‘Don’t stop ’til you get enough’
Time flies with Freestyle at 19 East
More News from Pocholo Concepcion
It’s always exciting to go to 19 East, the club named after its address at Kilometer 19, East Service Road in Sucat, Parañaque. It’s not really that far in case you don’t reside in BF Homes or its neighboring areas in Bicutan or Alabang.
Coming from Makati, take the South Luzon Expressway, pay P84 at the Sucat toll exit, make a U-turn to the East Service Road on your left, and look for the 19 East sign on your right. (Drive slowly because the sign, which is about 100 meters from the Sucat toll exit, is not that visible.)
Why is the club worth our time?
1. The ambiance: It’s like going to Antipolo or Tagaytay because there is a cool breeze that blows on our face as we walk toward the entrance. The club sits on a spacious property on a hill that overlooks Laguna de Bay. One can actually enjoy the al fresco scene with a drink or two. There is a bar with a billiards table near the main club.
2. The artists: We’ve been here only three times in the past, and in all those occasions we thoroughly enjoyed the performances of such top-rate acts as Cynthia Alexander, Jay Durias and Chad Borja.
We caught Alexander’s show, which had a full-house audience, a few years before she flew to the United States where she’s currently based.
Durias’ birthday gig last year was likewise a hit, attended by fans, colleagues and family members including his wife Helene Inductivo and children Kahlil and JD, and all the Inductivo siblings.
Borja’s performance was a revelation, his vocals in fine shape after undergoing surgery a few years ago.
This time, we’re here to watch Freestyle—the pop-rock group from Davao known for the original songs “Before I Let You Go” and “So Slow,” aside from its longtime reputation as a party band with a wide repertoire of classic covers.
The band’s founder, guitarist Tat Suzara, is still onboard, along with keyboardist Joshua Desiderio, and new members Rommel dela Cruz (bass), Mike Luis (vocals, second keyboards) and Ava Santos (vocals). Gerald Banzon (drums) can’t make it because his wife just gave birth, so Alden Abaca (who plays with Barbie Almalbis) is sitting in for him tonight.
The band is about to play its second set when we arrive. The audience is treated to a selection of pop ballads rendered close to their original versions, which is fine since the performers are not really clones, but rather authentic talents who just want to have a good time.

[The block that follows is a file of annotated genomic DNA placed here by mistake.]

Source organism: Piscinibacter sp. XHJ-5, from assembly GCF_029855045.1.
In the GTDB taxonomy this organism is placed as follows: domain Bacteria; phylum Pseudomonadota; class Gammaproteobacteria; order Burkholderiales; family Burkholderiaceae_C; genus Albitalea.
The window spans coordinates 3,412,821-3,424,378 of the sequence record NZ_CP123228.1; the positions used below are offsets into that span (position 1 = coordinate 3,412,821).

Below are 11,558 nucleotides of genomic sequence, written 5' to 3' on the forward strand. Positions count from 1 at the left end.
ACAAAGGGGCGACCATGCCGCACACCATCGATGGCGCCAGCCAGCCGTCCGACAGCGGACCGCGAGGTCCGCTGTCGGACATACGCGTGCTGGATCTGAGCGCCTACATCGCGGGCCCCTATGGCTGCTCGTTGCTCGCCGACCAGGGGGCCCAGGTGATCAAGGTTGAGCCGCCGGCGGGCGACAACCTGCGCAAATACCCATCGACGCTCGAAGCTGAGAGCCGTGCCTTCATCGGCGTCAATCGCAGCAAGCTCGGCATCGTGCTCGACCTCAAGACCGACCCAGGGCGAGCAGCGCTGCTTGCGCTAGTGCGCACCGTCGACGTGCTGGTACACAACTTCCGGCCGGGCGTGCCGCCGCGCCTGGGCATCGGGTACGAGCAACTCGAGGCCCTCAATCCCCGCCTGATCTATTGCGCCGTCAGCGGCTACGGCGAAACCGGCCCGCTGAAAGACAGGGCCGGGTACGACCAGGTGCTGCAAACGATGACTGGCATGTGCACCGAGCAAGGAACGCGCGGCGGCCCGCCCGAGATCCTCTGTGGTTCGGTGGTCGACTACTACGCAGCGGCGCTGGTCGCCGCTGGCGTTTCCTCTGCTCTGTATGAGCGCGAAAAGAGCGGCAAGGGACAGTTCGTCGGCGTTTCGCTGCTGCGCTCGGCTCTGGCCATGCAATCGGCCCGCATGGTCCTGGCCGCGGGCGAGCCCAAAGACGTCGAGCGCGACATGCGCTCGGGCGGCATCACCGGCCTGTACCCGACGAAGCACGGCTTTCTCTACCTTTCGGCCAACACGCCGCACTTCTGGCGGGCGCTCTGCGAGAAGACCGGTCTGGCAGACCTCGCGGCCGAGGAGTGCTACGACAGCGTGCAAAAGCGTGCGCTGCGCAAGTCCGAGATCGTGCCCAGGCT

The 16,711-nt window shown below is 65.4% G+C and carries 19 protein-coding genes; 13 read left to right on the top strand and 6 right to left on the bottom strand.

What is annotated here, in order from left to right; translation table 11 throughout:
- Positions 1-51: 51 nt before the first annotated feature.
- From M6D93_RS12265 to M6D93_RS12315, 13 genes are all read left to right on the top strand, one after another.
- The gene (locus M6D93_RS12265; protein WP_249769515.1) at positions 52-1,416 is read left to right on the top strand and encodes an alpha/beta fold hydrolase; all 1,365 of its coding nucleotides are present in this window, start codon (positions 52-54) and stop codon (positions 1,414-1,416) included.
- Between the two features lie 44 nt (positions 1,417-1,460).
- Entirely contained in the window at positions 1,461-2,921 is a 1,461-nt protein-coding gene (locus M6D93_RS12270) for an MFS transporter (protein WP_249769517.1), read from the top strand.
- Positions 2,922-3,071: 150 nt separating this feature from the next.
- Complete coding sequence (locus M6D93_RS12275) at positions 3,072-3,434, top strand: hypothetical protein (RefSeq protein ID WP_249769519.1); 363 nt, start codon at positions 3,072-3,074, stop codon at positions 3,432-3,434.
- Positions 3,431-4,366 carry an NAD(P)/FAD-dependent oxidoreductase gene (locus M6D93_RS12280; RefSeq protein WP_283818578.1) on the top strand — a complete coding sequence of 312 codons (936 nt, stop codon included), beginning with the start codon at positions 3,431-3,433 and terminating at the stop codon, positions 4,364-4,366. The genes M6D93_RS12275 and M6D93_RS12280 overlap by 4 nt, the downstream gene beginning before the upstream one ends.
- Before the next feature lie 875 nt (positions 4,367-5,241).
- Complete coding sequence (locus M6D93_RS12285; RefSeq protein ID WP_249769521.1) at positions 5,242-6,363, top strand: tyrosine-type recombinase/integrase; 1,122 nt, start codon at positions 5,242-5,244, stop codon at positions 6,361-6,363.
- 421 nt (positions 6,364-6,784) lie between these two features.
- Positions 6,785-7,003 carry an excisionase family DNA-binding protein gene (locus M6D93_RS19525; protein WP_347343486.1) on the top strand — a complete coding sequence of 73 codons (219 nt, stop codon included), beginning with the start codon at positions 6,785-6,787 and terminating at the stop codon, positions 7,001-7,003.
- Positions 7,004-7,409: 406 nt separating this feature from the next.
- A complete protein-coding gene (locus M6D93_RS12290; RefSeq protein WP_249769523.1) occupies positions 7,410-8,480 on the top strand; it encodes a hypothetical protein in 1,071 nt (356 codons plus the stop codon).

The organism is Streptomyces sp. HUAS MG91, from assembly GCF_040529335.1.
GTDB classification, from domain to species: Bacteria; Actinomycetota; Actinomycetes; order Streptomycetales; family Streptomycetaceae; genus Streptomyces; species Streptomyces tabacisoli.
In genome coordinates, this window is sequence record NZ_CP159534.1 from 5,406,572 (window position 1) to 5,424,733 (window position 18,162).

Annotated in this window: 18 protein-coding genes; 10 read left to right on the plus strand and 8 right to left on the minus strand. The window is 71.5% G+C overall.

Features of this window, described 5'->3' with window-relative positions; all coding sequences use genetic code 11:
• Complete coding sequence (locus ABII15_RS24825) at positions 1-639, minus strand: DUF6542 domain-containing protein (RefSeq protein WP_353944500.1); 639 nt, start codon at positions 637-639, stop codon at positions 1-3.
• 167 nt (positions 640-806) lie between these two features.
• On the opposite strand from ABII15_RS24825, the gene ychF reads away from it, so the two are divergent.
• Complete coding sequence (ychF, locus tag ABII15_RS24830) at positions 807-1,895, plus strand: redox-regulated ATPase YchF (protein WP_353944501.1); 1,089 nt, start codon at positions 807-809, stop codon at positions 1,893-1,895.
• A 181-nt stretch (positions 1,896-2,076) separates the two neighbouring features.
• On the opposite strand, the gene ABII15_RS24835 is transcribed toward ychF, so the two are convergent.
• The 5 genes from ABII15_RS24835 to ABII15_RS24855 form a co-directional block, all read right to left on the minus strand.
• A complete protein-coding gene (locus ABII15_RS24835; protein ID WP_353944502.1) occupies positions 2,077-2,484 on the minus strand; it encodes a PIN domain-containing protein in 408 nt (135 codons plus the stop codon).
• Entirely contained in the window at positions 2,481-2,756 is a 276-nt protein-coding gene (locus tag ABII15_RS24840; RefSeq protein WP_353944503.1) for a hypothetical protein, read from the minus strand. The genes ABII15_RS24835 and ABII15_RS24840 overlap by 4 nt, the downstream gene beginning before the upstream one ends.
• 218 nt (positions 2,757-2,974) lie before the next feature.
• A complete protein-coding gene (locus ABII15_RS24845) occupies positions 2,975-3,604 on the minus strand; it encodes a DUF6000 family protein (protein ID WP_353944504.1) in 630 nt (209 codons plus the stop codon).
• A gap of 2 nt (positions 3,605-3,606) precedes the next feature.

Santos and Desiderio’s duet on “Suddenly” is sweet as honey, while Luis’ interpretation of “I Just Can’t Stop Loving You” reveals his deep admiration of Michael Jackson.
Luis also does a neat cover of “Changes in My Life,” earnest emotions tumbling out of his childlike voice.
It’s good to hear “So Slow” again, not on radio but live onstage, with a new singer like Santos. She follows it up with “Kung Ako Na Lang Sana”—a showcase for her powerful pipes. The absence of Freestyle’s original female lead singer Jinky Vidal, who left the band recently, is hardly felt because Santos seems fully capable of filling in Vidal’s shoes.
Dela Cruz, meanwhile, enhances up the spaces between the lyrics with bass lines that sing on their own. The deep tones that glide with grace and precision lift our spirits further, persuading us that switching from San Mig Light to red wine would be fine.
The tempo picks up on the latter half of this set, Luis and Santos sharing vocals on “Payphone,” after which Santos sings “Firework.” At that moment, we start thinking that Freestyle can play anything.
When Luis proceeds to do the vocals on “Moves Like Jagger,” we are surprised that he has an Auto-Tune device plugged in. Is he doing it to show off, or to make sure his pitch does not fail him, or simply to enjoy the techno effects? In any case, we decide to stand up and dance while filling our glass with more wine.
The next number, “Locked Out of Heaven,” totally frees our inhibitions. The band’s rendition of this new Bruno Mars hit is close to superb, goading us to sing along with the “Oh yeah-yeahs” and “Ughhs” with fervor.
And then Luis is given the floor to indulge on a Michael Jackson medley: “Billie Jean,” “Don’t Stop ’Til You Get Enough” and “Beat It”—with Suzara unloading an awesome approximation of Eddie Van Halen’s trademark solos that leave us raving.
The band members join our table and 19 East owner Wowee Posadas arrives, fresh from his own set with the band Manila Blues Experience at Mandarin Oriental Hotel’s Martinis Bar.
Posadas orders more wine as the conversation rambles on to nothing else but music. Suzara has good news: the band is due to record a new batch of originals. Santos, it turns out, is only 22 years old and very much open to ideas on how she can further develop her skills. We all get a kick listening to Bee Gees and Andy Gibbs tunes on CD courtesy of Luis, who keeps going back and forth to the audio technician after every request by Posadas for more Gibbs brothers hits.
When we glance at the clock, it’s past 4 a.m. Time flies, and our head is floating after having a full dose of good music with great company.
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